Deeper Hope:

An Abiding Virtue

This book explores the meaning -- and application -- of Christian Hope. It takes the fuzzy concept of Hope and reveals it in everyday settings



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Entries in Right time (2)

Meditation: The Right Time is . . . When?

After John was put in prison, Jesus went into Galilee, proclaiming the good news of God. "The time has come," he said. "The kingdom of God is near. Repent and believe the good news!" ~ Mark 1: 14–15
Who can live in the timing of God? It’s one thing to agree with God’s viewpoint intellectually; it’s quite another to express our agreement in concrete action. Jesus modeled agreement with the Father by doing God’s will in perilous times. In simple, direct language Mark’s gospel reveals that Jesus launched his ministry at the very time that the Kingdom message could get you thrown into jail.
In an atmosphere of resistance and oppression Jesus decided that the time was right to proclaim good news. Herod, a puppet-king of the powerful Roman Empire, had jailed John the Baptist because John’s preaching had threatened the status quo. Human wisdom would have suggested that Jesus keep things on the down-low until passions had cooled. You can almost hear the counsel of the worldly-wise in Jesus’ day: “Wait just a little while,” they might advise. “Let the rich and powerful turn their attention away from preachers in the countryside.”
Instead, Jesus modeled a ministry directed by the Spirit. In a world overrun by a pagan power, in a world rife with political scheming and considerations, in a world where caution was the order of the day, Jesus boldly declared that good news, the best news, was within reach. What kind of person tells suffering, mourning captives that freedom is within their reach? The source of his good news had nothing to do with the powers of the age and everything to do with the in-breaking of God’s time into their time.
It’s only natural to look for the “best time” to engage in ministry: wait until the economy is stronger; until the political climate is warmer; until the streets are safer, until your children are older, until your savings account is fatter. Wait. Jesus had a different schedule. He said simply, “The time has come.” He took into consideration only one factor: God’s Kingdom was at hand. The Kingdom of God does not wait on the future because the Kingdom is breaking into the present. God’s Kingdom was beginning to invade the kingdoms of the earth, and if God was on the move, how could Jesus remain still? It's still true today, and we are called to imitate his example. If God is on the move, how can we remain still?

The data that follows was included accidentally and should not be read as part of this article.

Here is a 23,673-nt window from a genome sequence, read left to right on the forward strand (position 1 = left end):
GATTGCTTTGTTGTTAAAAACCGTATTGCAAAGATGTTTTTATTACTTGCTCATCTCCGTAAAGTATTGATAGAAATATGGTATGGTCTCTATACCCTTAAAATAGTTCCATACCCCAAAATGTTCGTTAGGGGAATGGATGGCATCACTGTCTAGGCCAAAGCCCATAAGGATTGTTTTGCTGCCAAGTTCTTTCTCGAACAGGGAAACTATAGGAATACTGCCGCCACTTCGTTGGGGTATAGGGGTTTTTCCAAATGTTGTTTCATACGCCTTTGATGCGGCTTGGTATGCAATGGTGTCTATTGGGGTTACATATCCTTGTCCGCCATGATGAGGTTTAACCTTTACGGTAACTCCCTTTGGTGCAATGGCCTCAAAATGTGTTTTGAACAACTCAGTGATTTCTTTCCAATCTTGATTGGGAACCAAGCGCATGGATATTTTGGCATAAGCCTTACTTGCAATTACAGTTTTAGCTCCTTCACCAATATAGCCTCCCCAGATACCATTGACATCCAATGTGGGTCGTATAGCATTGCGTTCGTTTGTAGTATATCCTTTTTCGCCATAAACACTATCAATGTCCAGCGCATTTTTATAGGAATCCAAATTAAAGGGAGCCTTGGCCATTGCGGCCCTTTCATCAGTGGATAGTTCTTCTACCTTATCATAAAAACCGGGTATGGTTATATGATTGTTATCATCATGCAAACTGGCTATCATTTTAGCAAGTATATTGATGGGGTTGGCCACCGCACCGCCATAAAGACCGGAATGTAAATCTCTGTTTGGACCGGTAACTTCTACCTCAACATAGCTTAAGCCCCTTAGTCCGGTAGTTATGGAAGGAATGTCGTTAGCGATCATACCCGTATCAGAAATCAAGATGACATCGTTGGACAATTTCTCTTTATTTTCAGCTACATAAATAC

Jesus is serving the best wine now because he dwells in the now. “The time has come” each day. Since Jesus inaugurated the in-breaking of the Kingdom, every day with God presents opportunities to announce and demonstrate the Kingdom of God. The only important question is whether we know what time it is.

Meditation: God's Right Time, and Ours

"You see, at just the right time, when we were still powerless, Christ died for the ungodly. Very rarely will anyone die for a righteous man, though for a good man someone might possibly dare to die. But God demonstrates his own love for us in this: While we were still sinners, Christ died for us." (Romans 5: 6 – 8)

Sometimes the little words slip past us: water through our fingers. Have you ever noticed these words: “at just the right time.” They reveal the Father’s idea of the right time is radically different from ours.

These three Spirit-inspired verses from Paul’s letter show us that God’s view of the right time is when we were powerless. Even if we had wanted to return to the Creator, we were unable.

The whole world had rebelled against God. His voice had gone out to all nations and through all generations, calling us home. The Creator never stopped extending the invitation to return. He revealed himself in every morning mist, and in the cloud of stars we call the Milky Way. To each generation he sent visionaries and poets, describing the beauty of life lived in harmony with the Creator. But we would have none of it. We were unwilling, and unable, to see or hear.

The lesson for disciples is not simply that God is gracious (though he is). Nor is it that he accomplishes redemption when we cannot (he does). His lesson is that the right time to act is when others cannot. In doing so he has set an example for us to follow. How often do we wait for others to meet us halfway?

It seems so logical: those who need help should provide a “show of good faith.” But when we believe this logic we walk away from people in need—materially, emotionally, spiritually—because we think we aren’t they aren’t interested in helping themselves. The Father required no show of good faith: why do we?

One of the lessons of the gospel is that God acted first, without any guarantee his extravagant love would be received. He risked rejection because action had to be taken. This week’s meditation asks if we have the heart to do the same.